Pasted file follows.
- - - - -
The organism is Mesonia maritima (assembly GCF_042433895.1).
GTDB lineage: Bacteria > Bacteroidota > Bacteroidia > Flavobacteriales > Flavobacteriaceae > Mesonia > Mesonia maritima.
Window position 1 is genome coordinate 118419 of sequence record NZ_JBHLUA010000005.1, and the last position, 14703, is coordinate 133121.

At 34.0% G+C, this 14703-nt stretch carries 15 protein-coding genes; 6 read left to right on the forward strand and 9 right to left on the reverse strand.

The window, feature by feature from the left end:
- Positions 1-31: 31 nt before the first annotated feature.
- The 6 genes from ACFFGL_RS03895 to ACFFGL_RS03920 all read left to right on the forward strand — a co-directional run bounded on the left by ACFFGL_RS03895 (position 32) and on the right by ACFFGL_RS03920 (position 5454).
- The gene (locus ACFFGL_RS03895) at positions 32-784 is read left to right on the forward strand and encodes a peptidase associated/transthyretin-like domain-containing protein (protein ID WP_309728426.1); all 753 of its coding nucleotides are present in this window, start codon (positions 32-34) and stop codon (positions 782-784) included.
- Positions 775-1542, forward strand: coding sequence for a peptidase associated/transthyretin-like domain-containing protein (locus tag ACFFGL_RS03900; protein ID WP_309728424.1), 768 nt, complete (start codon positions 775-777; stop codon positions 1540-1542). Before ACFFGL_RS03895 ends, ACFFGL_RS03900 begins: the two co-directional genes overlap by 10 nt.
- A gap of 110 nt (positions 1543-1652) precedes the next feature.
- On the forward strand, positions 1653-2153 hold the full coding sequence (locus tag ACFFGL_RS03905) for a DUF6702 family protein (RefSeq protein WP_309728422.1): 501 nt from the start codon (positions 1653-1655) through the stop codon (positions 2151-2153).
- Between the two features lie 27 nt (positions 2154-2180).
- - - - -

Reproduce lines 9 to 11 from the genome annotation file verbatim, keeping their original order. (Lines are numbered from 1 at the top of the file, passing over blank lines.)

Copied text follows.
- Positions 775-1542, forward strand: coding sequence for a peptidase associated/transthyretin-like domain-containing protein (locus tag ACFFGL_RS03900; protein ID WP_309728424.1), 768 nt, complete (start codon positions 775-777; stop codon positions 1540-1542). Before ACFFGL_RS03895 ends, ACFFGL_RS03900 begins: the two co-directional genes overlap by 10 nt.
- A gap of 110 nt (positions 1543-1652) precedes the next feature.
- On the forward strand, positions 1653-2153 hold the full coding sequence (locus tag ACFFGL_RS03905) for a DUF6702 family protein (RefSeq protein WP_309728422.1): 501 nt from the start codon (positions 1653-1655) through the stop codon (positions 2151-2153).